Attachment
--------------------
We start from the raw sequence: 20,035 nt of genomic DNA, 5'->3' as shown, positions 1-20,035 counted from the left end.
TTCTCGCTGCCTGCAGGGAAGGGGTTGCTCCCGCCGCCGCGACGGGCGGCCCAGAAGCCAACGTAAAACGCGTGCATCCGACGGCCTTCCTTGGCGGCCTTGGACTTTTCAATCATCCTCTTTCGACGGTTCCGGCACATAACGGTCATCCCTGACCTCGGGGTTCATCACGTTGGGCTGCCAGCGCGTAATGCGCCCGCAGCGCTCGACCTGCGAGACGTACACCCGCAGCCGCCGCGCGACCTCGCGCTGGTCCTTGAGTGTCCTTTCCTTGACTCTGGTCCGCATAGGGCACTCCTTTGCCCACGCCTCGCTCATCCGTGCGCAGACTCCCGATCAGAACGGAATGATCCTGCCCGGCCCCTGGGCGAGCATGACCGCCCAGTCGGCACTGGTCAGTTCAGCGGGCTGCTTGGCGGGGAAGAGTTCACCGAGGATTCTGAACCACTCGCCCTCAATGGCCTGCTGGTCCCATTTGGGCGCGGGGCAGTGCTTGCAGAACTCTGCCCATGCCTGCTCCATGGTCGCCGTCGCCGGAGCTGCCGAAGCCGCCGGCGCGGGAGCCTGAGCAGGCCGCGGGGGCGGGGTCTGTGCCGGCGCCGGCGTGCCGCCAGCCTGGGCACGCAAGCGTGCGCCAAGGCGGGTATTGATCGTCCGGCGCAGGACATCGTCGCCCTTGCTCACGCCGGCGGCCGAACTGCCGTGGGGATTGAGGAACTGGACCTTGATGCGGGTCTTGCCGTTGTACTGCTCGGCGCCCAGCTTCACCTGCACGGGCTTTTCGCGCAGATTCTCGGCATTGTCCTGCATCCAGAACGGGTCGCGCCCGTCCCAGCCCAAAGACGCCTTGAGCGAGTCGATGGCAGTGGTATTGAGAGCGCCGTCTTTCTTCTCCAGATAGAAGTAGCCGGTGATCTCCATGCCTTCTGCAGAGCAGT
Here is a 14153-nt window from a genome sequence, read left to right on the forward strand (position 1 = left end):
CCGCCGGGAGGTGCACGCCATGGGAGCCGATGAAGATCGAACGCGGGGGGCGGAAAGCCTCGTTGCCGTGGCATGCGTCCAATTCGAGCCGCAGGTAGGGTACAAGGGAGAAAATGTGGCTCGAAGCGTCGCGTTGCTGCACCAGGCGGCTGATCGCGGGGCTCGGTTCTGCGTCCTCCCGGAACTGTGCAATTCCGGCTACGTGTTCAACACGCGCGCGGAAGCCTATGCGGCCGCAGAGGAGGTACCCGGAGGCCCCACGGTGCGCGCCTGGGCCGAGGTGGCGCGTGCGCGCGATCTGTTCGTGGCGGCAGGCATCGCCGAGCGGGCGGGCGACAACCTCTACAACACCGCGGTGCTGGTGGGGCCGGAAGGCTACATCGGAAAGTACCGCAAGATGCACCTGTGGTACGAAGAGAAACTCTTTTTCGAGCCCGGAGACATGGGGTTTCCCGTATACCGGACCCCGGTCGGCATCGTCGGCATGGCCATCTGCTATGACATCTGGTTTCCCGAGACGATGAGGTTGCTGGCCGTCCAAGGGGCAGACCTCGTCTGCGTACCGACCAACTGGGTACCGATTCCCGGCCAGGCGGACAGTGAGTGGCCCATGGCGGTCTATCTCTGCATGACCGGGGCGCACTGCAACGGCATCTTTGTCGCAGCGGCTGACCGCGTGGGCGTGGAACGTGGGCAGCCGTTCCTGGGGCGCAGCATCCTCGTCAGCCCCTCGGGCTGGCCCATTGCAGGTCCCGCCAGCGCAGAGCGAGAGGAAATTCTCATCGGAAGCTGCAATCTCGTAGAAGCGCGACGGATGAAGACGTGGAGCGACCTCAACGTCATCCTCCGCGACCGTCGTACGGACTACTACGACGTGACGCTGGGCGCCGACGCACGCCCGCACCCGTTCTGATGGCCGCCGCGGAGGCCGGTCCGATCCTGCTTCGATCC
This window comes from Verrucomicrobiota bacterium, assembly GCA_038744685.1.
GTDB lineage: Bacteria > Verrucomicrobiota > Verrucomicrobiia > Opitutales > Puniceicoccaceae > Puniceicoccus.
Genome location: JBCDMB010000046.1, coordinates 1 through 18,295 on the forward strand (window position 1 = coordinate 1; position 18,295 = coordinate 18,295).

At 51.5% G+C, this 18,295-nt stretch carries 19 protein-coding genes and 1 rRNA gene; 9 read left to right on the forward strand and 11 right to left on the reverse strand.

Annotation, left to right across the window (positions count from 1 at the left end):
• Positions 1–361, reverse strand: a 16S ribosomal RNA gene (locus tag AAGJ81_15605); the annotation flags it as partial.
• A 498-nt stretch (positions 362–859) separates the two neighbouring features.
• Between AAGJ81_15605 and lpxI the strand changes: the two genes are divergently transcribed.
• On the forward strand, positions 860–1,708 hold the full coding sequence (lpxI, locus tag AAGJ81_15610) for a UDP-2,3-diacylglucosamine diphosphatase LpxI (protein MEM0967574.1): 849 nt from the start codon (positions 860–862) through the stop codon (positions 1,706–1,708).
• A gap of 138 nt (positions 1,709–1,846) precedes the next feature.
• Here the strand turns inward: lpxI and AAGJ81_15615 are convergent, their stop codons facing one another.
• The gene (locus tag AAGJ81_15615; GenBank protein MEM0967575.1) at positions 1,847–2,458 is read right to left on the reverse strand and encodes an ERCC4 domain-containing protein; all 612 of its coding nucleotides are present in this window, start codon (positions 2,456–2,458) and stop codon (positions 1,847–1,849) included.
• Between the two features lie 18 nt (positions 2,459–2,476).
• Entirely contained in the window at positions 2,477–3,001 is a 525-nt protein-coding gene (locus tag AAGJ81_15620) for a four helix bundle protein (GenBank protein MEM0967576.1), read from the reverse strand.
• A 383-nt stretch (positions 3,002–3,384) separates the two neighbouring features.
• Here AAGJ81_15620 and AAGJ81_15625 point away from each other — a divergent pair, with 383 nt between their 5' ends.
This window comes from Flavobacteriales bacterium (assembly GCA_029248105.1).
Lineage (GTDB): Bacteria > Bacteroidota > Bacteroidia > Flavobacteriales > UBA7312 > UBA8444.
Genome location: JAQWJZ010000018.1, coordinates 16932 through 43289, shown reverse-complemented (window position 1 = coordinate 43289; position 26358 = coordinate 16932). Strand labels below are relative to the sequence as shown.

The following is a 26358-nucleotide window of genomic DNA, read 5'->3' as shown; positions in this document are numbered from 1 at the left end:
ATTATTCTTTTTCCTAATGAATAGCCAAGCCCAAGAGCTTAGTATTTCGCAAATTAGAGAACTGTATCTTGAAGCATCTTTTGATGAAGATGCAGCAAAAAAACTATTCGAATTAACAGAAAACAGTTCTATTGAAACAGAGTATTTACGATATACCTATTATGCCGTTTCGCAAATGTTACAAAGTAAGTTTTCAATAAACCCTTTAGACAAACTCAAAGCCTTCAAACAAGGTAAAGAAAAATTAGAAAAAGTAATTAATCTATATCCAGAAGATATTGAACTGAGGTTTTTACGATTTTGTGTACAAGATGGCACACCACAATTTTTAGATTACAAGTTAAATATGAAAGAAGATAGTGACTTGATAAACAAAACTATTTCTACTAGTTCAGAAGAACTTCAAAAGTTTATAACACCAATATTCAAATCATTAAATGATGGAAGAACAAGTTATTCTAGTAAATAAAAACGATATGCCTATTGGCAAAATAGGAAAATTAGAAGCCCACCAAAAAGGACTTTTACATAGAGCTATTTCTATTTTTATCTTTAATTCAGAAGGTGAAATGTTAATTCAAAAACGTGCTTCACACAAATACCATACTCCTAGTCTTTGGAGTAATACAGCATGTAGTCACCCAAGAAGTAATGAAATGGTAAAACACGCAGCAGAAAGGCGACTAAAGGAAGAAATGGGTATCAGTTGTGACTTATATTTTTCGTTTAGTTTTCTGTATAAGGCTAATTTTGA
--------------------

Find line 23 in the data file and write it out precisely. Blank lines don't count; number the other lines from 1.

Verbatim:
Genome location: JAQWJZ010000018.1, coordinates 16932 through 43289, shown reverse-complemented (window position 1 = coordinate 43289; position 26358 = coordinate 16932). Strand labels below are relative to the sequence as shown.